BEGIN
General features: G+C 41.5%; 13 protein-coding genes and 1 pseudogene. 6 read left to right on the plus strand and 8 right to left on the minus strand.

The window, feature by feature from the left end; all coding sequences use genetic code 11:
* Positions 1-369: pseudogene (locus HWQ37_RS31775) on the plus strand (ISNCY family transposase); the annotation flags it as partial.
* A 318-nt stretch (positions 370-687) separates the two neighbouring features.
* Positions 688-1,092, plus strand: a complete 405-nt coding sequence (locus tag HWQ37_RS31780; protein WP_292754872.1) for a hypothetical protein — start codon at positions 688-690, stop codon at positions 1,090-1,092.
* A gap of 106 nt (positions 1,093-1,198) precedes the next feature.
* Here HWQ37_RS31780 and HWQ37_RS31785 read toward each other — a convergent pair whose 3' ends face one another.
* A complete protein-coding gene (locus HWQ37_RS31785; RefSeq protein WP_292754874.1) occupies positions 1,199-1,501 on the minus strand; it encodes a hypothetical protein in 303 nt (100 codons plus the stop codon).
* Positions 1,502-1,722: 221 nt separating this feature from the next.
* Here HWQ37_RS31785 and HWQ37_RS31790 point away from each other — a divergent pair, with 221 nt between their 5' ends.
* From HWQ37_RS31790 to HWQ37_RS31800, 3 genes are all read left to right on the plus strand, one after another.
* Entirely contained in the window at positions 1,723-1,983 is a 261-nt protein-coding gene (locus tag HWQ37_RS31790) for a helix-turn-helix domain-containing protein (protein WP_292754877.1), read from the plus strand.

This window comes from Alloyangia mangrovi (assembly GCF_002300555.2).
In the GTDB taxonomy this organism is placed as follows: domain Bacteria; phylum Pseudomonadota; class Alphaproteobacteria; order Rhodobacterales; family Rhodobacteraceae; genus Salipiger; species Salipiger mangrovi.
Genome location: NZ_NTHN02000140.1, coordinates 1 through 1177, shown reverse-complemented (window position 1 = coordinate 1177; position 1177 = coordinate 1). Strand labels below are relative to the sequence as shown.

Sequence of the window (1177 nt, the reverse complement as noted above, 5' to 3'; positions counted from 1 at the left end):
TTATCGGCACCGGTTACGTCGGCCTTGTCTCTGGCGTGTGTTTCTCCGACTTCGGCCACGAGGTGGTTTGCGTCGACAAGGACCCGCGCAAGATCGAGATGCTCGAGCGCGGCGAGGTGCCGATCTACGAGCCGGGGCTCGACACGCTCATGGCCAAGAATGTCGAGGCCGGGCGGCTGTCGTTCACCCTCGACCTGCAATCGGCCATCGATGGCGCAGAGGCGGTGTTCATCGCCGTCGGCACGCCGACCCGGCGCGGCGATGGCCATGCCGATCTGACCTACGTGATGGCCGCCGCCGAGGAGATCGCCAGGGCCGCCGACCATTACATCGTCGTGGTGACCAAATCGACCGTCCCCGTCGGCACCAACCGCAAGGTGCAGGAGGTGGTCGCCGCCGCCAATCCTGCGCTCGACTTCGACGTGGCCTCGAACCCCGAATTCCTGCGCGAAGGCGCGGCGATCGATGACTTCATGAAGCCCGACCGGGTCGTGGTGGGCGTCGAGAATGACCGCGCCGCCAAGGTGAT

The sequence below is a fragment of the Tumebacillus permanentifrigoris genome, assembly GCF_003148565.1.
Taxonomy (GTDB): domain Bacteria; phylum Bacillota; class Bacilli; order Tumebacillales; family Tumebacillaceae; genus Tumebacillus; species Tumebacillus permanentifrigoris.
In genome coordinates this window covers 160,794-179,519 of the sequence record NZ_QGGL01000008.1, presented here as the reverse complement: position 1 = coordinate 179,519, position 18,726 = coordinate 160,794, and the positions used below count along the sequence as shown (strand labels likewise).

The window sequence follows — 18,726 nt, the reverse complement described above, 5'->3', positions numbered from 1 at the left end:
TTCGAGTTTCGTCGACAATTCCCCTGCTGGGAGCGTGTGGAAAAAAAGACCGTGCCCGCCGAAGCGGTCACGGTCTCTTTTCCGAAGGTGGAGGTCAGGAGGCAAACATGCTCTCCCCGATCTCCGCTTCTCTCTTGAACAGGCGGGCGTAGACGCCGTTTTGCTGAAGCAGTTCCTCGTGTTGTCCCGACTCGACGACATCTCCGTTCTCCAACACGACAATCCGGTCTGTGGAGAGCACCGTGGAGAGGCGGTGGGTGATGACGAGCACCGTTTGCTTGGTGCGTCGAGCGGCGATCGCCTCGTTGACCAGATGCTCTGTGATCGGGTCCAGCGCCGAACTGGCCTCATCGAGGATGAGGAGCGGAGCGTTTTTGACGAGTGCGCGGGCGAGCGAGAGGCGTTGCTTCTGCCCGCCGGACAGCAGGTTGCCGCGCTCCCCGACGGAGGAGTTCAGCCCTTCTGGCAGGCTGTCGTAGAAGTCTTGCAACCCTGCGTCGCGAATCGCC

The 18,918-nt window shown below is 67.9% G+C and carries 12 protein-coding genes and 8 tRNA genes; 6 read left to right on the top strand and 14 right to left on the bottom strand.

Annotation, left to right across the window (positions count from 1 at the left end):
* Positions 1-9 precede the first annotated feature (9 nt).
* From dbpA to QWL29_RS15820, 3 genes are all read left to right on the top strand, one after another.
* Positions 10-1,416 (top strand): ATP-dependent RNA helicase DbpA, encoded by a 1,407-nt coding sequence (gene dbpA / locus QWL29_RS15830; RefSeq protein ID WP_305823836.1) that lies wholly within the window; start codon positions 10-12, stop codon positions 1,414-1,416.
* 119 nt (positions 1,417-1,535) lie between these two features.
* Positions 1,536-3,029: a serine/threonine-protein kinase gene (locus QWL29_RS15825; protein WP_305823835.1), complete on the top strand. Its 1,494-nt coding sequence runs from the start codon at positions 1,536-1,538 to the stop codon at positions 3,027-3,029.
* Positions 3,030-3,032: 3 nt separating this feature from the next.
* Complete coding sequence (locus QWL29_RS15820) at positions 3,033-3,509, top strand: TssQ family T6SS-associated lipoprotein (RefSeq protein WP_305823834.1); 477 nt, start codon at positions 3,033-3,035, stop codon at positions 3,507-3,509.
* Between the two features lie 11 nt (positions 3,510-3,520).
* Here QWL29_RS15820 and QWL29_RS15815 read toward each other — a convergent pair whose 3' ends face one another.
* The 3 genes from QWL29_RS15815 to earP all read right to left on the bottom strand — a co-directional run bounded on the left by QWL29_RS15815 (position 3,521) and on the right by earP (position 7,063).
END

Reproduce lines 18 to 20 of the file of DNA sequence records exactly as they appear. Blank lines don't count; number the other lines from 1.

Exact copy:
The sequence below is a fragment of the Tumebacillus permanentifrigoris genome, assembly GCF_003148565.1.
Taxonomy (GTDB): domain Bacteria; phylum Bacillota; class Bacilli; order Tumebacillales; family Tumebacillaceae; genus Tumebacillus; species Tumebacillus permanentifrigoris.
In genome coordinates this window covers 160,794-179,519 of the sequence record NZ_QGGL01000008.1, presented here as the reverse complement: position 1 = coordinate 179,519, position 18,726 = coordinate 160,794, and the positions used below count along the sequence as shown (strand labels likewise).